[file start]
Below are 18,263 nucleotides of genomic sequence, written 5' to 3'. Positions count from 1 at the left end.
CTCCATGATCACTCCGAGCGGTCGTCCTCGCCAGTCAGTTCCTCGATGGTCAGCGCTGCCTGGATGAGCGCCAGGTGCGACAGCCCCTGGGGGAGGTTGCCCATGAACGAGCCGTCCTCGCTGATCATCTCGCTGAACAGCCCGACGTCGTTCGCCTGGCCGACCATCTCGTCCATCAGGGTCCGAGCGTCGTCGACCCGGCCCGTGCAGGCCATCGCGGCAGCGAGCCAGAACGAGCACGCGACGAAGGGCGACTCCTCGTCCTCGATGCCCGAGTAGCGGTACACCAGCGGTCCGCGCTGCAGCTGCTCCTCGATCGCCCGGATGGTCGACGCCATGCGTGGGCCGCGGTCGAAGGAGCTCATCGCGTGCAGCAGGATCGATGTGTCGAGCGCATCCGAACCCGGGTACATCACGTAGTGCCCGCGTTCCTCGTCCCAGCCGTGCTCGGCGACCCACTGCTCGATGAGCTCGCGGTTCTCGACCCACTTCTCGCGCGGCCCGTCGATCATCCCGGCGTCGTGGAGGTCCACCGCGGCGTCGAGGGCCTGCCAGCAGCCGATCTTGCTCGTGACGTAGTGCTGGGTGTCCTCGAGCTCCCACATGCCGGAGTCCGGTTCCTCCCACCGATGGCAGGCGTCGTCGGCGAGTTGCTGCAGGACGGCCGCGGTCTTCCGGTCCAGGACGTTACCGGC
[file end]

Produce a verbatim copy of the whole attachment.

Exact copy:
Below are 18,263 nucleotides of genomic sequence, written 5' to 3'. Positions count from 1 at the left end.
CTCCATGATCACTCCGAGCGGTCGTCCTCGCCAGTCAGTTCCTCGATGGTCAGCGCTGCCTGGATGAGCGCCAGGTGCGACAGCCCCTGGGGGAGGTTGCCCATGAACGAGCCGTCCTCGCTGATCATCTCGCTGAACAGCCCGACGTCGTTCGCCTGGCCGACCATCTCGTCCATCAGGGTCCGAGCGTCGTCGACCCGGCCCGTGCAGGCCATCGCGGCAGCGAGCCAGAACGAGCACGCGACGAAGGGCGACTCCTCGTCCTCGATGCCCGAGTAGCGGTACACCAGCGGTCCGCGCTGCAGCTGCTCCTCGATCGCCCGGATGGTCGACGCCATGCGTGGGCCGCGGTCGAAGGAGCTCATCGCGTGCAGCAGGATCGATGTGTCGAGCGCATCCGAACCCGGGTACATCACGTAGTGCCCGCGTTCCTCGTCCCAGCCGTGCTCGGCGACCCACTGCTCGATGAGCTCGCGGTTCTCGACCCACTTCTCGCGCGGCCCGTCGATCATCCCGGCGTCGTGGAGGTCCACCGCGGCGTCGAGGGCCTGCCAGCAGCCGATCTTGCTCGTGACGTAGTGCTGGGTGTCCTCGAGCTCCCACATGCCGGAGTCCGGTTCCTCCCACCGATGGCAGGCGTCGTCGGCGAGTTGCTGCAGGACGGCCGCGGTCTTCCGGTCCAGGACGTTACCGGC